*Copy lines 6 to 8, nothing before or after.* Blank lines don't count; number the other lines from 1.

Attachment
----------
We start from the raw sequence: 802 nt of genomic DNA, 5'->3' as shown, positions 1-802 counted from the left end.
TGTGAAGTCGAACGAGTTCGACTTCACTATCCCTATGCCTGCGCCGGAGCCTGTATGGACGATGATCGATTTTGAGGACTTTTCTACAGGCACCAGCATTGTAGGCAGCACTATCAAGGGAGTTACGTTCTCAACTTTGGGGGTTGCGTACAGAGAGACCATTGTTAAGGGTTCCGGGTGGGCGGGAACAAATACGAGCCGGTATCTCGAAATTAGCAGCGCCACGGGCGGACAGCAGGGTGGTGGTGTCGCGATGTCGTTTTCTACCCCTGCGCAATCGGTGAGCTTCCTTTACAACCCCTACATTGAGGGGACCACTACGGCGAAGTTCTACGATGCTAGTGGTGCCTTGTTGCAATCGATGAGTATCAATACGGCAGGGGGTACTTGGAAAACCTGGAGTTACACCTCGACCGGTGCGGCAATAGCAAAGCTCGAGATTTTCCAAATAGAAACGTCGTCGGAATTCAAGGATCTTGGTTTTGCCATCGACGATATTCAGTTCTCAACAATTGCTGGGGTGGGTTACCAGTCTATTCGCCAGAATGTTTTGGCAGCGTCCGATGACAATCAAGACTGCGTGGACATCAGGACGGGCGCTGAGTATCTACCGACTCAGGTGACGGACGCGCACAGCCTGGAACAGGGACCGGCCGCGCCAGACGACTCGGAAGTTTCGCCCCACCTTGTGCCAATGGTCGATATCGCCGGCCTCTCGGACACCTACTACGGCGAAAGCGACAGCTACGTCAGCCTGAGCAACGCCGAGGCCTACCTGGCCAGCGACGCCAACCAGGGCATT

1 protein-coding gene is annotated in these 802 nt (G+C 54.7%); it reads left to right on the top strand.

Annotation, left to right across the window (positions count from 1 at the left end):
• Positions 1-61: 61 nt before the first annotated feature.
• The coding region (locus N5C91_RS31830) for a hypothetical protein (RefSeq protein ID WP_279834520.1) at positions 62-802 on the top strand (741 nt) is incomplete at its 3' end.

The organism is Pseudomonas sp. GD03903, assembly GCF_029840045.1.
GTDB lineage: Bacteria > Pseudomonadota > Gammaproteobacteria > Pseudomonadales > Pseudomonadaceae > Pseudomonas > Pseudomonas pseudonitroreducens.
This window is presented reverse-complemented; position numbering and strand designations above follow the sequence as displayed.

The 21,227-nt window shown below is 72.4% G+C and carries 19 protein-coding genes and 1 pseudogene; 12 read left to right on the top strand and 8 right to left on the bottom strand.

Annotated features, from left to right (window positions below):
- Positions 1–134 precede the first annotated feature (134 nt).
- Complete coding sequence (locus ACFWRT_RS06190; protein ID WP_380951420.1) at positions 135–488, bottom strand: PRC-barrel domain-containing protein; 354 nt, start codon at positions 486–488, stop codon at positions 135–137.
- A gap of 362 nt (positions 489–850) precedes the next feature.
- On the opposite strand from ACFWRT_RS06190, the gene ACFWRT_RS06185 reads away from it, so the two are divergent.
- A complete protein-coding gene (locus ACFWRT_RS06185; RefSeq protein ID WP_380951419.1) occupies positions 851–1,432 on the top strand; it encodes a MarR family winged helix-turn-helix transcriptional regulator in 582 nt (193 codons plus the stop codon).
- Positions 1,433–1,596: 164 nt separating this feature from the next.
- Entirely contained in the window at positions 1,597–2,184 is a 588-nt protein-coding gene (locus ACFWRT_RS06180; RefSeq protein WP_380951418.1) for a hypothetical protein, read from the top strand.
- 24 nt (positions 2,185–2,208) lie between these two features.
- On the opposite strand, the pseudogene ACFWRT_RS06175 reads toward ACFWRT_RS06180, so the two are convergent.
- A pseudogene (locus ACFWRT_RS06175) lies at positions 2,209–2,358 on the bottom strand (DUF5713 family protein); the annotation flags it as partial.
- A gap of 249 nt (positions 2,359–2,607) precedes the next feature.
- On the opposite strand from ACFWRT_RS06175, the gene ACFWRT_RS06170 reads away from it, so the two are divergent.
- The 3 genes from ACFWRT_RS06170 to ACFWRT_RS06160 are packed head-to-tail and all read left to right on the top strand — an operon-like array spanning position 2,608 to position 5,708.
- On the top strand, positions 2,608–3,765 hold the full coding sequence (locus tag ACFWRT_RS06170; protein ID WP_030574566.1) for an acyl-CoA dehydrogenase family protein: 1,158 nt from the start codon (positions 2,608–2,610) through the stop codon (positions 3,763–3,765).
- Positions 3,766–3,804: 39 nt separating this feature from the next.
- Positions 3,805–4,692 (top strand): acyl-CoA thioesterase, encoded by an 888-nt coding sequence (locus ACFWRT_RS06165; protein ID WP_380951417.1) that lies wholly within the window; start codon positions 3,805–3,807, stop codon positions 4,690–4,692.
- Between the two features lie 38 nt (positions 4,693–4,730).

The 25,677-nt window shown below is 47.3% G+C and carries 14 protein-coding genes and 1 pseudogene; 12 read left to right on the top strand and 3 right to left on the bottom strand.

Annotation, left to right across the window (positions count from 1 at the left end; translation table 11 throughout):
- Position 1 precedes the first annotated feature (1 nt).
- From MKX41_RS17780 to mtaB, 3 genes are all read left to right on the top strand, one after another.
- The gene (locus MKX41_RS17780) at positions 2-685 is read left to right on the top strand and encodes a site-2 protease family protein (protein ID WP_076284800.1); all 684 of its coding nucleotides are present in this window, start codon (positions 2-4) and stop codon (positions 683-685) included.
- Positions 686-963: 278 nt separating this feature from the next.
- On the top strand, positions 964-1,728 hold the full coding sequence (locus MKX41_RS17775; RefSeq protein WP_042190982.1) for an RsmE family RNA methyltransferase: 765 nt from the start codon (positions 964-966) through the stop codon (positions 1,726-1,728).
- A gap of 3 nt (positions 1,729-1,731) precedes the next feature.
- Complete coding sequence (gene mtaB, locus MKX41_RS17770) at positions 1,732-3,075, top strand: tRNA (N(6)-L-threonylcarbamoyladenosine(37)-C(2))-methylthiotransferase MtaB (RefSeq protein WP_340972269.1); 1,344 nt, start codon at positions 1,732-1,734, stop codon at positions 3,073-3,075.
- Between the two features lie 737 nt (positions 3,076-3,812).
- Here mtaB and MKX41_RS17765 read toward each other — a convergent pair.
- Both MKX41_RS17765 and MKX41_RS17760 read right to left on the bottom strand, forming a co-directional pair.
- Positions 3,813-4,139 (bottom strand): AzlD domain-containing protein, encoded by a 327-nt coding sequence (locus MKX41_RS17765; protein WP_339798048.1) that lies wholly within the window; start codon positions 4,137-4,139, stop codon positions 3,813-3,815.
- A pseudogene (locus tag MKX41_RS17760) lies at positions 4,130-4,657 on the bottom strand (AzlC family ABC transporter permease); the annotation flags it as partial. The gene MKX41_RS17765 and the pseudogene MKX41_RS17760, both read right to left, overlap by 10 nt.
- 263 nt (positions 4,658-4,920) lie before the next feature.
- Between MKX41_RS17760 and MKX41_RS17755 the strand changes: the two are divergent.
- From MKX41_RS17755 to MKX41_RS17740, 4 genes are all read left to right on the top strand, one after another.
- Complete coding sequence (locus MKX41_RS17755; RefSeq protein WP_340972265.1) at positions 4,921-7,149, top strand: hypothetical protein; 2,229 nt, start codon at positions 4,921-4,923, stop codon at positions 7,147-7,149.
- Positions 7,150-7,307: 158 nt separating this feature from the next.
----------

• The coding region (locus N5C91_RS31830) for a hypothetical protein (RefSeq protein ID WP_279834520.1) at positions 62-802 on the top strand (741 nt) is incomplete at its 3' end.

The organism is Pseudomonas sp. GD03903, assembly GCF_029840045.1.
GTDB lineage: Bacteria > Pseudomonadota > Gammaproteobacteria > Pseudomonadales > Pseudomonadaceae > Pseudomonas > Pseudomonas pseudonitroreducens.